One reason I'm wary of action sports is that I'm a bit of a spaz. I first learned this 45 years ago when, while bicycling, I turned to stick out my tongue at a girl and crashed into a pole. I totaled my three-speed and nearly my body. Since then, I have broken both legs--one skiing, the other playing football. I tried mountain-biking a few years ago and took an epic spill on my first downhill.
So I was understandably a little anxious recently when I climbed onto a three-wheel, electric-powered scooter capable of going 18 m.p.h. (almost 30 km/h). Trikke (pronounced trike) has been making odd-looking tricycles for two decades, but its new Tribred Pon-e (pronounced pony) has an electric motor that can help you get up hills or drag your tired butt home. Like all other Trikkes, it lets you generate momentum by simply shifting your weight on the thing's wishbone platform. The side-to-side motion, which feels similar to carving your way down a ski slope, is what propels you.
Trikkes can easily fold up and fit in the trunk of a car, but unlike the company's strictly human-powered vehicles, which start at $250 for adults, the Pon-e is very pricey at $1,700. While some previous Trikke models had short-lived lead-acid batteries, this is the first with a lithium-ion battery that can power the Pon-e for up to 20 miles (32 km). And that's if you don't move your legs at all. Sam Jayme, a Trikke rep, points out that if you know what you're doing, you can get 100 miles (about 160 km) from it in a day. The battery snaps out, so you can plug it into an outlet in your home or office. Trikke estimates that it takes five hours for a full charge, which would add about 7¢ to your electricity bill.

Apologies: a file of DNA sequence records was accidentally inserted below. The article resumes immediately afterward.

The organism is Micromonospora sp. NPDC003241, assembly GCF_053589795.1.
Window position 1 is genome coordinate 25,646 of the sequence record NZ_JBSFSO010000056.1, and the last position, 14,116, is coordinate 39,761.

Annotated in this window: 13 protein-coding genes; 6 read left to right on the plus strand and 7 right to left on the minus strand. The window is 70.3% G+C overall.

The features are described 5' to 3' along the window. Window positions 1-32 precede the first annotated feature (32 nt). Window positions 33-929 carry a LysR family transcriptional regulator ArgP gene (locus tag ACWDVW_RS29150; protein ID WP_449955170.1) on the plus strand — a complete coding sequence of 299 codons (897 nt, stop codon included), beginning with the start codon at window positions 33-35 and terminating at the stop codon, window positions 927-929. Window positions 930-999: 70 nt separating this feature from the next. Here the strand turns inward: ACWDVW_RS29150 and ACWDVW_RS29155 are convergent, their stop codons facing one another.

After an hour or so of training from Jayme, I started to get the hang of moving under my own steam. From a fitness perspective, the Trikke is low impact and feels a bit like an elliptical machine in the gym. It works your legs and upper body. Once you get used to it, it's an enormous amount of fun. I brought the Pon-e home for a week and got confident enough to take it for some pretty good rides around town. My best moment was tailing a tiny electric car, presumably with a smug environmentalist behind the wheel, on a narrow road. I considered following him all the way home and leaving a note on his windshield: "Nice ride, volt guzzler!" But remembering the hubris of my youth, I opted instead to keep my eyes on the road.